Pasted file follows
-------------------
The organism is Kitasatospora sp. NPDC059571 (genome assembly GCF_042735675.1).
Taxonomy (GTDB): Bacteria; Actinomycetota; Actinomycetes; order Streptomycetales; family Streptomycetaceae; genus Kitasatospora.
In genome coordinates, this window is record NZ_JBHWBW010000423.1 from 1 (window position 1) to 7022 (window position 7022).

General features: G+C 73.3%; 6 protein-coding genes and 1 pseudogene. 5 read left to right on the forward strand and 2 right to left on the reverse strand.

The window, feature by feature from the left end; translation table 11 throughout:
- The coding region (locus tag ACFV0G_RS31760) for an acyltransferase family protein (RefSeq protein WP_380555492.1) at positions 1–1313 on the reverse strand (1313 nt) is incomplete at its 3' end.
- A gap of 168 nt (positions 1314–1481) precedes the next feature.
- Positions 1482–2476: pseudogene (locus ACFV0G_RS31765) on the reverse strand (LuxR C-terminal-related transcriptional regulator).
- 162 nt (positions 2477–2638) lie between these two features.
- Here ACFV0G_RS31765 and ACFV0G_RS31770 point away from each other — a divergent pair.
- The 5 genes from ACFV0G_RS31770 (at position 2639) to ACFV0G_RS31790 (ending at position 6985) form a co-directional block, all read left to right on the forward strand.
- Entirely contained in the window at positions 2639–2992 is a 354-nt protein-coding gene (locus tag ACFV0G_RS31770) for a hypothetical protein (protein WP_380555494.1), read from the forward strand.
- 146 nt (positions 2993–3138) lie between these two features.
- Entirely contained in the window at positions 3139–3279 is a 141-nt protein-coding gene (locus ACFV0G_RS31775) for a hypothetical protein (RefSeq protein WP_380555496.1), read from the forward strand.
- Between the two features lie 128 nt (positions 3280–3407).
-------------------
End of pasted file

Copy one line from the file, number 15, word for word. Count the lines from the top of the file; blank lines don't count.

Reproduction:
- Between the two features lie 128 nt (positions 3280–3407).